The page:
After I drank the hideous stuff, they called and said that the lab had made a mistake and had switched my blood test with someone else (who I HOPE didn’t DIE, fercrissakes). I probably would have sued, but I was so thankful to finally get off the toilet, I just let the whole incident slide.

Two years ago I nearly lost my son (at the time just under 16). He complained of a sore throat on a Friday night. No big, we’ll keep track of it. Saturday night, still sore, some minor swelling on his neck. Well, that’s a new symptom, so said we’d check in w/doctor on Monday. Sunday am, much worse, so we co to the redi-care.

They find he’s got Mono, give him a shot of steroids to reduce the swelling in his neck, send him home w/painkillers and cautions about ‘opportunistic infections’.

Monday feeling better, Tuesday evening, starts running a fever, swelling in his neck has returned. Go back to redi-care (ie not wait to see family doc in am), he’s got strep, too. they prescribe some antibiotics that are about 6 inches long, 3 inches wide and dry as chaulk (I may be exaggerating a tad). They tell me to come back/call family doctor in 48 hours if he’s not better.

I called after 12 hours. and again after 18. They kept urging me to hold off, give the antibiotics a chance to work. Finally, about 22 hours after he was seen by the dweeb at the redi care, I talked to family doc, “he can’t even swallow enough to take his meds, has had 2 popsicles in the past 10 hours”. He told me to take him to the ER, and he’d call ahead to get him admitted.

At the ER, they hooked him up to antibiotics, steroids, fluids, morphine etc, came by said ‘we’re going to admit him after we run a few more tests’. ANother test goes by, 'we’re going to admit him to the INtensive care ward, since the tests show that the swelling from the mono on the outside of his neck, coupled w/the swelling from the strep on the inside of his throat have comprimised his airway, they’re not sure that the meds will take hold before it closes off completely, & they’d be able to do an immediate tracheotomy at the ICU. Some more time goes by and then they say they’re waiting for a surgeon to come and evaluate him to see if he needs immediate surgury (3 am).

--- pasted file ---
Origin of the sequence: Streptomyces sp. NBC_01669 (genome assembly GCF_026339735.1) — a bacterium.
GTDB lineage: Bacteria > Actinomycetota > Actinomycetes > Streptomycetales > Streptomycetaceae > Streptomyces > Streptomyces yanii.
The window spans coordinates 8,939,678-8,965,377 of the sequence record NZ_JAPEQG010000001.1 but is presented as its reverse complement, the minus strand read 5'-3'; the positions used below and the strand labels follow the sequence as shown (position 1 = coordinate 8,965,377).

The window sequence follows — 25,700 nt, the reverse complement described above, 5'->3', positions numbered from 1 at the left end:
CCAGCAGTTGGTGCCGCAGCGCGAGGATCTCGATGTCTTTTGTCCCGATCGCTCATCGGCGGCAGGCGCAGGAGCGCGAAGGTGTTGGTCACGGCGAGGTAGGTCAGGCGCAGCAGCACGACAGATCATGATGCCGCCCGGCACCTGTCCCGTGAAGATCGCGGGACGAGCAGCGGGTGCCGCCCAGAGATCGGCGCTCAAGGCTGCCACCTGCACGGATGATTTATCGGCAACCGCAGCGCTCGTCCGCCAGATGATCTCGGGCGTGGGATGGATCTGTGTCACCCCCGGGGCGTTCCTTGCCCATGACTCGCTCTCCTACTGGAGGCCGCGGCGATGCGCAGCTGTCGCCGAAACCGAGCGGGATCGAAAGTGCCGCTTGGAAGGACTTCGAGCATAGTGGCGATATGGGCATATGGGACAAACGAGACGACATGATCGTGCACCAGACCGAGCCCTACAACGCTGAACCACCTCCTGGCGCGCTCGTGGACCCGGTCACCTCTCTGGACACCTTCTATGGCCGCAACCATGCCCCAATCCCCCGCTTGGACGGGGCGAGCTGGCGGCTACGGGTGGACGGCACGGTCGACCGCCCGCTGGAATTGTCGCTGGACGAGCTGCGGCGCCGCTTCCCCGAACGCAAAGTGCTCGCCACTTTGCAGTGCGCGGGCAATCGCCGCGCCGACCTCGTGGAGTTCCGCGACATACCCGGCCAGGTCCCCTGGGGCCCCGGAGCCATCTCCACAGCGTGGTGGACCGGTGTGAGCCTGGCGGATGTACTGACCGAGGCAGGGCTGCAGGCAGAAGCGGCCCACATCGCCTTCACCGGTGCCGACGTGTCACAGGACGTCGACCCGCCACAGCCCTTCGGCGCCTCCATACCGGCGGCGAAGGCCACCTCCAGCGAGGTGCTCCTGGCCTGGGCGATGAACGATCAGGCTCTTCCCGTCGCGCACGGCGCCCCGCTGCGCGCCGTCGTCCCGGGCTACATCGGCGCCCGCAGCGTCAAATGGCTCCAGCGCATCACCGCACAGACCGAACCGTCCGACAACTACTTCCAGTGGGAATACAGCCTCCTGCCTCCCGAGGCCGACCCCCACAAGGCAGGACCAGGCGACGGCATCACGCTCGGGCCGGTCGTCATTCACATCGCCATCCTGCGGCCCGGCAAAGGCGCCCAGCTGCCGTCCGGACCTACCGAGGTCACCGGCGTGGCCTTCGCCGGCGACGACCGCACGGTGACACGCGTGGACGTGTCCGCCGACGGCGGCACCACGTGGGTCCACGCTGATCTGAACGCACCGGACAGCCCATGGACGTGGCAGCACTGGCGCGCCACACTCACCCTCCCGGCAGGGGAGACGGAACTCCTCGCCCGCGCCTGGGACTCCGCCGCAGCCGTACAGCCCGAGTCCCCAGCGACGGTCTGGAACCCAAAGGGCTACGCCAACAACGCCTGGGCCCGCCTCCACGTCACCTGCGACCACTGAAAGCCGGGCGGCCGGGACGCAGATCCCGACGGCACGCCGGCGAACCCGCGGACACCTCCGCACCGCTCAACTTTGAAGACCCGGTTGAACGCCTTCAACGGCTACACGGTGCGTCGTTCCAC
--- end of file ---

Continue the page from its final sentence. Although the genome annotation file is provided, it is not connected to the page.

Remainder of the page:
FInally admitted to the ICU, they had to wake him to start him breathing again a couple of times. At this point, it was still less than 48 hours after we’d last been seen. Had I listened to /abided by that doctor’s assesment, my son wouldn’t be here.

He was in ICU til Saturday. Then, after 4 days of intervenous antibiotics, morphine drip, steroids, fluids, they sent us home w/ no prescriptions…
:mad:

I was a breech birth. When the doctor reached in with the forceps (or whatever the heck you call 'em) to turn me around the right way, he somehow managed to damage my right ear, giving me permanent nerve deafness. Thank goodness the guy managed to not smash my head in. Mom switched doctors after that.

I was diagnosed and then re-diagnosed (by the same shitty doctor) as having “just a bad flu”. I finally decided to go the hospital just because I was worried I hadn’t eaten anything in almost a week, I think I was too sick to even realise how sick I was, but the paramedics took one look at me (104 degree fever, blue lips, virtually immobile) and knew straightaway what the problem was. In fact it was bacterial pneumonia and the doctors at the hospital said it could have killed me if I hadn’t finally got proper treatment for it.